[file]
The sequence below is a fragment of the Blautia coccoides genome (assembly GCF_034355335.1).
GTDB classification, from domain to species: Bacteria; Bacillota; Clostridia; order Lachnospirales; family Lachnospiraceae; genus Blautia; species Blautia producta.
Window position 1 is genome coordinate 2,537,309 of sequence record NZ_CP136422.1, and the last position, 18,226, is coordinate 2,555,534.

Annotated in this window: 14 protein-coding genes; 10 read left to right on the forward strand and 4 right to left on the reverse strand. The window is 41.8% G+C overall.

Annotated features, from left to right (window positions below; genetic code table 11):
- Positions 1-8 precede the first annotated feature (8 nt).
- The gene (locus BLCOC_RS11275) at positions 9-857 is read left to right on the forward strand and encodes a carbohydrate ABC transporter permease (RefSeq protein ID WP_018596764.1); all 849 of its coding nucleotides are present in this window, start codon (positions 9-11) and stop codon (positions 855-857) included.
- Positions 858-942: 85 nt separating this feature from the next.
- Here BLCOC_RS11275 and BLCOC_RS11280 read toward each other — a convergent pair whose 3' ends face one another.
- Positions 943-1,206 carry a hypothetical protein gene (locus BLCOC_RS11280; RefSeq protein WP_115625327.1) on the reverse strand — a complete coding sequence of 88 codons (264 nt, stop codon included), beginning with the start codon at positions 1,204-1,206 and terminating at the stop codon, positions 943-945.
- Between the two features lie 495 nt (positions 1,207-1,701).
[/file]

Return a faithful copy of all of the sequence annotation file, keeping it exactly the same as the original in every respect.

The sequence below is a fragment of the Blautia coccoides genome (assembly GCF_034355335.1).
GTDB classification, from domain to species: Bacteria; Bacillota; Clostridia; order Lachnospirales; family Lachnospiraceae; genus Blautia; species Blautia producta.
Window position 1 is genome coordinate 2,537,309 of sequence record NZ_CP136422.1, and the last position, 18,226, is coordinate 2,555,534.

Annotated in this window: 14 protein-coding genes; 10 read left to right on the forward strand and 4 right to left on the reverse strand. The window is 41.8% G+C overall.

Annotated features, from left to right (window positions below; genetic code table 11):
- Positions 1-8 precede the first annotated feature (8 nt).
- The gene (locus BLCOC_RS11275) at positions 9-857 is read left to right on the forward strand and encodes a carbohydrate ABC transporter permease (RefSeq protein ID WP_018596764.1); all 849 of its coding nucleotides are present in this window, start codon (positions 9-11) and stop codon (positions 855-857) included.
- Positions 858-942: 85 nt separating this feature from the next.
- Here BLCOC_RS11275 and BLCOC_RS11280 read toward each other — a convergent pair whose 3' ends face one another.
- Positions 943-1,206 carry a hypothetical protein gene (locus BLCOC_RS11280; RefSeq protein WP_115625327.1) on the reverse strand — a complete coding sequence of 88 codons (264 nt, stop codon included), beginning with the start codon at positions 1,204-1,206 and terminating at the stop codon, positions 943-945.
- Between the two features lie 495 nt (positions 1,207-1,701).